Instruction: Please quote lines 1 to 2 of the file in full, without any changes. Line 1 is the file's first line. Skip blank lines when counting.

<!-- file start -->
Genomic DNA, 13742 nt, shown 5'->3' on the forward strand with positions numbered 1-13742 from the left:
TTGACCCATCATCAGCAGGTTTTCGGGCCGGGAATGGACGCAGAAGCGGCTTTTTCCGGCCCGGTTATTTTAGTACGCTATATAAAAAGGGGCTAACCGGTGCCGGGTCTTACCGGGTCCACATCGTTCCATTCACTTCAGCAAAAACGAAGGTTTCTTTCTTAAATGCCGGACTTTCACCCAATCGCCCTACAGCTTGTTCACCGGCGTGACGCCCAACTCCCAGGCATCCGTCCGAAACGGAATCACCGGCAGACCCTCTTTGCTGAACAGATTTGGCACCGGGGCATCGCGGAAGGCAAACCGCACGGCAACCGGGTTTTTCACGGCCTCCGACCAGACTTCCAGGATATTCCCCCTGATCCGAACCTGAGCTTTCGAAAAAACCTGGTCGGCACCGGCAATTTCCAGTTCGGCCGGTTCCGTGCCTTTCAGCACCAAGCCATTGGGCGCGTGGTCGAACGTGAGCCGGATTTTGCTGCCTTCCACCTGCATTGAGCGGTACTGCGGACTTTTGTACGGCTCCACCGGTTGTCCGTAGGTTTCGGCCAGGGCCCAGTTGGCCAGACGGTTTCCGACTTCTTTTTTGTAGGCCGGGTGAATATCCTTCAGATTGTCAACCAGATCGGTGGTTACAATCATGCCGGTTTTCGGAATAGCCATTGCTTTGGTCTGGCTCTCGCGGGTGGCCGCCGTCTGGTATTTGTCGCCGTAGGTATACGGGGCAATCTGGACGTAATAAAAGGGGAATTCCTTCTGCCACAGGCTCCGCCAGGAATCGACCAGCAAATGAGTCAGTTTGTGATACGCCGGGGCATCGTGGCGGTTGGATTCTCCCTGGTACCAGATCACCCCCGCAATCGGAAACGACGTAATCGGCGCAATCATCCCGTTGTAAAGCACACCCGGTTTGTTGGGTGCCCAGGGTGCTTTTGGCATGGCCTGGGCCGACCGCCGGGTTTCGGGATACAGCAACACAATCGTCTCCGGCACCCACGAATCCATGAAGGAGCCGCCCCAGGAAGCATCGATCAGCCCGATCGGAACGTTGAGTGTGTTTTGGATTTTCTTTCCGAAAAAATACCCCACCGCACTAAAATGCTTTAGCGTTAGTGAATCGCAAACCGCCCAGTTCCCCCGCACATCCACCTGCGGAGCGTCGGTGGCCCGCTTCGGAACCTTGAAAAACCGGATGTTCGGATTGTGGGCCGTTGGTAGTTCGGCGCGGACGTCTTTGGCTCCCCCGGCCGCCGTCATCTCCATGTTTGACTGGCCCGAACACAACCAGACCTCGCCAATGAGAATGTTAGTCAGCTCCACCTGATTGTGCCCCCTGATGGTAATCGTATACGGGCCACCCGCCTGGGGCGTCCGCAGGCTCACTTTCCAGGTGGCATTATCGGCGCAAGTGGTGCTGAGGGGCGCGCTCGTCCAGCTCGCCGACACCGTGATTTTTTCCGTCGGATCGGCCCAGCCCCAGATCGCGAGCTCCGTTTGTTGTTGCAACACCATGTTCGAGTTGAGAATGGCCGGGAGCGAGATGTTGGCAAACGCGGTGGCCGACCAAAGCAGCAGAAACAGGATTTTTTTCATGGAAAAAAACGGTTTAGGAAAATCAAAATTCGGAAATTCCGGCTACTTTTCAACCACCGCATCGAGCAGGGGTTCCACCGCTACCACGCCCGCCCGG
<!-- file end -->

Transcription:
Genomic DNA, 13742 nt, shown 5'->3' on the forward strand with positions numbered 1-13742 from the left:
TTGACCCATCATCAGCAGGTTTTCGGGCCGGGAATGGACGCAGAAGCGGCTTTTTCCGGCCCGGTTATTTTAGTACGCTATATAAAAAGGGGCTAACCGGTGCCGGGTCTTACCGGGTCCACATCGTTCCATTCACTTCAGCAAAAACGAAGGTTTCTTTCTTAAATGCCGGACTTTCACCCAATCGCCCTACAGCTTGTTCACCGGCGTGACGCCCAACTCCCAGGCATCCGTCCGAAACGGAATCACCGGCAGACCCTCTTTGCTGAACAGATTTGGCACCGGGGCATCGCGGAAGGCAAACCGCACGGCAACCGGGTTTTTCACGGCCTCCGACCAGACTTCCAGGATATTCCCCCTGATCCGAACCTGAGCTTTCGAAAAAACCTGGTCGGCACCGGCAATTTCCAGTTCGGCCGGTTCCGTGCCTTTCAGCACCAAGCCATTGGGCGCGTGGTCGAACGTGAGCCGGATTTTGCTGCCTTCCACCTGCATTGAGCGGTACTGCGGACTTTTGTACGGCTCCACCGGTTGTCCGTAGGTTTCGGCCAGGGCCCAGTTGGCCAGACGGTTTCCGACTTCTTTTTTGTAGGCCGGGTGAATATCCTTCAGATTGTCAACCAGATCGGTGGTTACAATCATGCCGGTTTTCGGAATAGCCATTGCTTTGGTCTGGCTCTCGCGGGTGGCCGCCGTCTGGTATTTGTCGCCGTAGGTATACGGGGCAATCTGGACGTAATAAAAGGGGAATTCCTTCTGCCACAGGCTCCGCCAGGAATCGACCAGCAAATGAGTCAGTTTGTGATACGCCGGGGCATCGTGGCGGTTGGATTCTCCCTGGTACCAGATCACCCCCGCAATCGGAAACGACGTAATCGGCGCAATCATCCCGTTGTAAAGCACACCCGGTTTGTTGGGTGCCCAGGGTGCTTTTGGCATGGCCTGGGCCGACCGCCGGGTTTCGGGATACAGCAACACAATCGTCTCCGGCACCCACGAATCCATGAAGGAGCCGCCCCAGGAAGCATCGATCAGCCCGATCGGAACGTTGAGTGTGTTTTGGATTTTCTTTCCGAAAAAATACCCCACCGCACTAAAATGCTTTAGCGTTAGTGAATCGCAAACCGCCCAGTTCCCCCGCACATCCACCTGCGGAGCGTCGGTGGCCCGCTTCGGAACCTTGAAAAACCGGATGTTCGGATTGTGGGCCGTTGGTAGTTCGGCGCGGACGTCTTTGGCTCCCCCGGCCGCCGTCATCTCCATGTTTGACTGGCCCGAACACAACCAGACCTCGCCAATGAGAATGTTAGTCAGCTCCACCTGATTGTGCCCCCTGATGGTAATCGTATACGGGCCACCCGCCTGGGGCGTCCGCAGGCTCACTTTCCAGGTGGCATTATCGGCGCAAGTGGTGCTGAGGGGCGCGCTCGTCCAGCTCGCCGACACCGTGATTTTTTCCGTCGGATCGGCCCAGCCCCAGATCGCGAGCTCCGTTTGTTGTTGCAACACCATGTTCGAGTTGAGAATGGCCGGGAGCGAGATGTTGGCAAACGCGGTGGCCGACCAAAGCAGCAGAAACAGGATTTTTTTCATGGAAAAAAACGGTTTAGGAAAATCAAAATTCGGAAATTCCGGCTACTTTTCAACCACCGCATCGAGCAGGGGTTCCACCGCTACCACGCCCGCCCGG